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Old 06-08-2008, 11:24 AM   #1
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Building an engine for mileage..

My income tax finally came back and next week I'm going to get another engine for my 5 spd 87 Ranger with the 2.3 four cylinder which currently has a spun rod. I"m going to Pull-A-Part and getting a used engine and then I'm going to strip it down to some extent..

The Ranger already has among the highest mpg ratings of any pickup (gasoline) and I'm trying to determine what can be done relatively easily to increase that while I have the engine on my bench.

I'm thinking Power Lynz in the intake ports, a multi angle valve job, maybe Singh grooves in the cylinder head (I haven't looked at the heads yet so that may or may not be feasible), possibly high temp coatings on the piston crowns, valve undersides and combustion chamber..

If I had the money I'd probably get an MSD ignition, MSD has a street ignition that keeps a hot inductive spark going for something like 20 degrees of crankshaft rotation.. I've had good results in the past in terms of smoothness of running and available power from upgrading ignition systems. My first experience was putting two regular car coils on a 350 twin two stroke street bike and it made a very noticeable difference in the way the bike started and ran after the plugs were opened up to .045" gap.

http://www.msdignition.com/ignition_1_5900.htm

http://interstore.com/product/125-38...Universal.html

Anyone got any easy to implement ideas for increasing the mileage on an engine while it's on the bench?
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94 Altima 5 spd.. Stock.. 29 mpg combined with basic hypermiling techniques ..

89 Yamaha FZR400 Crotch rocket, semi naked with only the bikini fairing, no lowers, 60 plus mpg

87 Ranger 2.3 5spd.. Does not currently run..
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Old 06-08-2008, 12:07 PM   #2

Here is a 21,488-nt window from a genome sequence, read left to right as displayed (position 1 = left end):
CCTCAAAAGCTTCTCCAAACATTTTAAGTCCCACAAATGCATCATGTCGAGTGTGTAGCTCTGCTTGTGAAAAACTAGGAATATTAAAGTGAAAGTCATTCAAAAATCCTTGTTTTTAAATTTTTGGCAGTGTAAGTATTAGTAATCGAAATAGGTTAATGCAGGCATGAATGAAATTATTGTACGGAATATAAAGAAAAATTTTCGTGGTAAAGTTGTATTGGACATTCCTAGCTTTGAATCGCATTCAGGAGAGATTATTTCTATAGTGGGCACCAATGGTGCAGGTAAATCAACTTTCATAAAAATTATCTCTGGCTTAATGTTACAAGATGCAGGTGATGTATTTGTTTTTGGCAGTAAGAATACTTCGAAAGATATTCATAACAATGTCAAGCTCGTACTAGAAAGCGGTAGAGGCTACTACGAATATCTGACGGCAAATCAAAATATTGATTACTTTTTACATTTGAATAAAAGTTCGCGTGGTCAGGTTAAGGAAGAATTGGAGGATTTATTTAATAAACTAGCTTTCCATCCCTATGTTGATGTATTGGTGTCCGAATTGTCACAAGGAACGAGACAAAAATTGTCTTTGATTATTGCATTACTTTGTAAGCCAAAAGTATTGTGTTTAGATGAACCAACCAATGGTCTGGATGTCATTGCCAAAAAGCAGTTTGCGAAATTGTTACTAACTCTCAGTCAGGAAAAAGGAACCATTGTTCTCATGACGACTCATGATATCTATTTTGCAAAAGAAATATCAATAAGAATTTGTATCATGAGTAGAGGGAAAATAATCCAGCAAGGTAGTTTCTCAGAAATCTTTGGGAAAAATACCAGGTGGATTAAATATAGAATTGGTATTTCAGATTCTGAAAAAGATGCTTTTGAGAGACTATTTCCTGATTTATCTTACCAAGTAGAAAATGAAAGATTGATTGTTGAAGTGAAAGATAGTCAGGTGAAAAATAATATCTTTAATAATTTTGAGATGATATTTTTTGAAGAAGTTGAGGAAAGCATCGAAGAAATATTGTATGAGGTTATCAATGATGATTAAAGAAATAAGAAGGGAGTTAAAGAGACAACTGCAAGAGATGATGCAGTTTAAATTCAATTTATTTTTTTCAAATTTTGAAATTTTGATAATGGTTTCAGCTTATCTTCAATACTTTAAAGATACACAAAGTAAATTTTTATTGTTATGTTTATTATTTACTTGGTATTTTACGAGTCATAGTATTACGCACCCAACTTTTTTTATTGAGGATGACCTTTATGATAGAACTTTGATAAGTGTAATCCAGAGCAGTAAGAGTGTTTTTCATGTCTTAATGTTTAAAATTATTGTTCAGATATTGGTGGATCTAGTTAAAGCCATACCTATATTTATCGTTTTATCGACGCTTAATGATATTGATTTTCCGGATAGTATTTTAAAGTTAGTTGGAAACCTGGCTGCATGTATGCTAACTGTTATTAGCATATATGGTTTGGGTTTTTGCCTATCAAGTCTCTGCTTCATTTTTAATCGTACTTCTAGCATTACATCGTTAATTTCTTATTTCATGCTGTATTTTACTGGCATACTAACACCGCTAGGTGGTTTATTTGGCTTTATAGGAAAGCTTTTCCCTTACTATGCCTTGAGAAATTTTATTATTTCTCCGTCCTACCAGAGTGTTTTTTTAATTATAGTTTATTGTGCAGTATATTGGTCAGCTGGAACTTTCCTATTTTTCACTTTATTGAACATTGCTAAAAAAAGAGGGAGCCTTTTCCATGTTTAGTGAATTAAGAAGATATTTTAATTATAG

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Bump the compression up slightly.

regards
gary
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Old 06-08-2008, 01:51 PM   #3
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I'm going for not all that slightly. I'm shooting for 11:1, figure it will handle it okay with good "de-edging" and Singh grooves.

Other plans I have for my head/motor are a hard and clear anodising process (It's an aluminum head, is it cast iron on that 2.3?) the idea being to put a high polish in the chamber and get a hard and fairly thick anodised coating on it. Now aluminum oxide isn't the most insulating of materials, it's 5x less conductive than aluminum though, and I figure a thicker anodised coating will lock air into it too, so it should be better than that. Anyway, the theory is it will be equivalent to some of the ceramic coatings, and will preserve the high reflectivity and IR rejection of the aluminum surface also. Wanna keep heat in the chamber.

I also plan to copper plate the intake ports after grooving, in SEFI and MPFI motors in 90% of driving, the injectors are spraying at a closed port. Copper catalyses the breakdown of ethanol into H2 and ketones at about 70-130C, so I figure that it will be hot enough in there that any ethanol in the fuel will get cracked into H2 while it's waiting for the valve to open.

I'm also making port plates for a smoother curve out of the exhaust valve and to restrict port volume for higher velocity. These will also have anti-reversion steps in them.

I'm also planning to make a "crank scraper" and a valve cover windage control device to reduce parasitic drag from the oil.